It goes without saying that the smaller the DTB interval, the greater the likelihood of success of the reperfusion intervention, and the better the prognosis for the patient. The paramount goal of the project is to reduce DTB intervals in STEMI patients to less than 60 minutes, namely, to 45 minutes. Therefore, the results of this study are very important for clinical practice. It is expected that the implementation of these goals would be an important factor for reducing mortality among patients with STEMI.


Anonymous. (2014). How to create smart goals using a tree diagram. Journal of Staff Development, 35(6), 54-57.

Joost, A., Blumrath, C., & Radke, P. (2012). TCT-485 A simple strategy to significantly reduce the “door-to-balloon” time in patients with acute ST-elevation myocardial infarction. Journal of the American College of Cardiology, 60(17), 140-142.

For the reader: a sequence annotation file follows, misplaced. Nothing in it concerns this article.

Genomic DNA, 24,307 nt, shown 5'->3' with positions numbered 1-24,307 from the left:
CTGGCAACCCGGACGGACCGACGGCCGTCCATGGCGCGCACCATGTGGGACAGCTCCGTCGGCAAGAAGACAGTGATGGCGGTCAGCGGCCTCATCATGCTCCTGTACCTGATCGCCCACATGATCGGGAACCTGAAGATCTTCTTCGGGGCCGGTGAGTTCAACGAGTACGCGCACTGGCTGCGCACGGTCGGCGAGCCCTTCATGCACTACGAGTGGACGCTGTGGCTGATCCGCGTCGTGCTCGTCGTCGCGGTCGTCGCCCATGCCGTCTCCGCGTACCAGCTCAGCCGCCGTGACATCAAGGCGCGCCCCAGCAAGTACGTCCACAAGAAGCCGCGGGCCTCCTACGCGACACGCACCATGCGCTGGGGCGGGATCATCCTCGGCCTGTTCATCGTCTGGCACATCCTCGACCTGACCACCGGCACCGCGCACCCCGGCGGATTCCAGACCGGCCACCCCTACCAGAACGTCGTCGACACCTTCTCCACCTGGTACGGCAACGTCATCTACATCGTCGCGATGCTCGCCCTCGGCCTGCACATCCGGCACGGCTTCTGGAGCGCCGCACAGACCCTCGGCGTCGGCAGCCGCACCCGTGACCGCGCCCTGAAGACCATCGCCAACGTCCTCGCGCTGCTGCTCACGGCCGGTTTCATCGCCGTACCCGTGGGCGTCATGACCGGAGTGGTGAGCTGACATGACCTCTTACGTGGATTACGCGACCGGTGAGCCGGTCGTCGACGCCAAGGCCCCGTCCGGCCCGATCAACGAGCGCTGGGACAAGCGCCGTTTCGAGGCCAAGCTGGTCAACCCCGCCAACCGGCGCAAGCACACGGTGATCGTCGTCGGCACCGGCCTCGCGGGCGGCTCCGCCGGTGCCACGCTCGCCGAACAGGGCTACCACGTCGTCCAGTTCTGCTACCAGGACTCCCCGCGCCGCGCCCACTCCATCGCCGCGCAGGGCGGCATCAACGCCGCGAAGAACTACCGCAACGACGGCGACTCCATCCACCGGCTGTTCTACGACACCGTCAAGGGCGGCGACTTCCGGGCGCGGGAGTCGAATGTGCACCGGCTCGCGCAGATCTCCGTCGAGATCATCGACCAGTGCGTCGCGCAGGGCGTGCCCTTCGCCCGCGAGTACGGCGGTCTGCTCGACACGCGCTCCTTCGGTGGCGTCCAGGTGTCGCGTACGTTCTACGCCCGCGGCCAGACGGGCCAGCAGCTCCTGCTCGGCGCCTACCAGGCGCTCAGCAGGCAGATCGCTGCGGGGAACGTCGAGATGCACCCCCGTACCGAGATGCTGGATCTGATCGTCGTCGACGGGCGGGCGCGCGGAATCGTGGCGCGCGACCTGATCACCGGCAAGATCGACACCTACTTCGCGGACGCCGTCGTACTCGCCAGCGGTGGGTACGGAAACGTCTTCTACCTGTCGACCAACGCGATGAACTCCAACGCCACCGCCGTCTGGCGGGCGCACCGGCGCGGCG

Lee, K. P. (2010). Planning for success: Setting SMART goals for the study. British Journal of Midwifery, 18(11), 744-746.

MacLeod, L. (2012). Making SMART goals smarter. Physician Executive, 38(2), 68-72.

Selvaambigai, V. R. (2012). Infusing nursing research into practice for quality care. Nursing Journal of India, 103(2), 77-78.

Stowens, J., Sonnad, S., & Rosenbaum, R. (2015). Using EMS Dispatch to Trigger STEMI Alerts Decreases Door-to-Balloon Times. Western Journal of Emergency Medicine, 16(3), 472-480.

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"Visualizing SMART Goals in the Medicine." NursingBird, 3 June 2022,


NursingBird. (2022) 'Visualizing SMART Goals in the Medicine'. 3 June.


NursingBird. 2022. "Visualizing SMART Goals in the Medicine." June 3, 2022.

1. NursingBird. "Visualizing SMART Goals in the Medicine." June 3, 2022.


NursingBird. "Visualizing SMART Goals in the Medicine." June 3, 2022.